"We have to find a way to draw her in more, make her feel like she's a part of us." Gabrielle opened her mouth, but Xena gently cut her off. "No, it's nothing that either of us has done to her to make her feel like an outsider. I think, deep down, she's afraid."
"Afraid? Afraid of what?" asked the bard.
"She sees how close we are; I think she's afraid she'll ruin that for us by her being here. You know: two's company and three's a crowd. We've got to get that idea out of her head, Gabrielle."
The opportunity for doing just that presented itself that evening.
Much Ado About A Lot...
It was a beautiful night. There wasn't a cloud in the sky as the stars shown down from the heavens.
It started like every other night. Gabrielle and Mariah cleaned up after dinner and laid items out for breakfast in the morning while Xena fed, watered, and brushed Argo.
After the chores were done, the three sat around the campfire; Xena with her sword, Gabrielle with her scrolls, Mariah with her journal. Mariah had a hard time focusing on her journal, and after getting angry and frustrated with herself because she couldn't concentrate, she decided to go to bed earlier than usual.
She awoke a few hours later in a cold sweat, shivering under her blanket, plagued once again by her cancer dreams. It had been a few weeks since she had had the dreams; she thought she was beginning to leave them behind as she left the rest of her twentieth century life behind. Gabrielle hadn't heard her, but Xena had. Mariah sat up and rolled herself in her blanket, and sat, hunched over, shivering with the coolness of the night air, her rapidly drying sweat, and her memories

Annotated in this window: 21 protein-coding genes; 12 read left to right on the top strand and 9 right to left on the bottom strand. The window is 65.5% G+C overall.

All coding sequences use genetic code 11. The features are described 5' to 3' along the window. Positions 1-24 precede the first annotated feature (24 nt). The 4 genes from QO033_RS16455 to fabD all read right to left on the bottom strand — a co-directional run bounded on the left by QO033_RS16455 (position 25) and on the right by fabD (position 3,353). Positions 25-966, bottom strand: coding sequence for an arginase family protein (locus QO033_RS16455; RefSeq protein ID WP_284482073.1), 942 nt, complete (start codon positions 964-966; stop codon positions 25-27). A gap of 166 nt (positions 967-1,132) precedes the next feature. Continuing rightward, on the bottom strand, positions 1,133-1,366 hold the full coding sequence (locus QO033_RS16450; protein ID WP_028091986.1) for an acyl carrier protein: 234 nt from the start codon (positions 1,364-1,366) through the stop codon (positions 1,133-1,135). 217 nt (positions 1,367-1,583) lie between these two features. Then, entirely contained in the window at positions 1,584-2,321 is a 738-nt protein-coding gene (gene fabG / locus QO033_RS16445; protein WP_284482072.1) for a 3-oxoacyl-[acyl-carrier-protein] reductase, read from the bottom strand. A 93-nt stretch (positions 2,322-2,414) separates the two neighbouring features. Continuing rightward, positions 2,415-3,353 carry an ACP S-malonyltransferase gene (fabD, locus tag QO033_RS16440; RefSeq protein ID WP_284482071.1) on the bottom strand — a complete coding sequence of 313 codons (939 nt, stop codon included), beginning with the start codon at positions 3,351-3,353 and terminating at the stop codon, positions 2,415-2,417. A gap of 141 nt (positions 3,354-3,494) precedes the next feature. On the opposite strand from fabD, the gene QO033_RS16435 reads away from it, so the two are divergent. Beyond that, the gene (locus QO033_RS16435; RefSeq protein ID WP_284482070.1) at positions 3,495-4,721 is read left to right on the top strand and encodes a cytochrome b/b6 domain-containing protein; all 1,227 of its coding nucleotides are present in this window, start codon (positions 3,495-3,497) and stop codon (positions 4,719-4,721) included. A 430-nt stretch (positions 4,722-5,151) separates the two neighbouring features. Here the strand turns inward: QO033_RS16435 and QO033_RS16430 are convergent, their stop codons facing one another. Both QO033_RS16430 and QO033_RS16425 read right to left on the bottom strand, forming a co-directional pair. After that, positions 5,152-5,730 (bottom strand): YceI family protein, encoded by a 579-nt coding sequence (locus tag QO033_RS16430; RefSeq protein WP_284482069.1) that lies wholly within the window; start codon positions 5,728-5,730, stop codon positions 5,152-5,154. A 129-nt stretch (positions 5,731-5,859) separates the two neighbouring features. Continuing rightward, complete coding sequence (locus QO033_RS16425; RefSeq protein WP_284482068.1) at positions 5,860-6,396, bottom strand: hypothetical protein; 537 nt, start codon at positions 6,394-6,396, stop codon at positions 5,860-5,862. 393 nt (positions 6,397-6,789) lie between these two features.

"You want to talk about it?" a quiet voice asked.
"Xena! I'm sorry. I didn't mean to wake you up."
"That's OK. I'm a light sleeper," the warrior said, getting up from her sleeping place and coming over to sit down next to Mariah.
The two women sat in silence, one upset and fearful, the other patiently waiting.
"Mariah, it would help if you talked about it."
"I-I don't know if I can. I've never talked about my dreams with anyone."
Mariah was getting a little uncomfortable. "I always figured it was my own business, that I had my own private demons to deal with. And I thought I could handle it by myself."
Xena thought for a moment. "Mariah, how long have you been having these dreams?"
"For about seven years. Ever since," she stopped, swallowed hard, started again, "ever since I was first diagnosed with my illness."
Xena put an arm around her, pulling her close, not saying anything. Mariah, enveloped in the warrior's warm, solid arm, soon began to cry. Xena wrapped both arms around her, hugging her, rocking her, soothing her as she did Gabrielle in those horrible days and weeks following Perdicas' death. Mariah clung to the warrior as she wept for her pain, her fears, her anger, and mourned the part of her innocence that died when she was forced to come face to face her own mortality at so young an age. As she cried and mourned, she felt the burden of her illness begin to shift a little off of her shoulders. She felt better. She felt hope.
As her tears dried up, Xena was still there, holding her, rubbing her back to calm her down. Mariah, her face burrowed in Xena's shoulder, emotionally spent, said to the warrior, "I-I don't know what to say. Thank you doesn't begin to cover it. I know this sounds funny, but I haven't felt this good in a long time."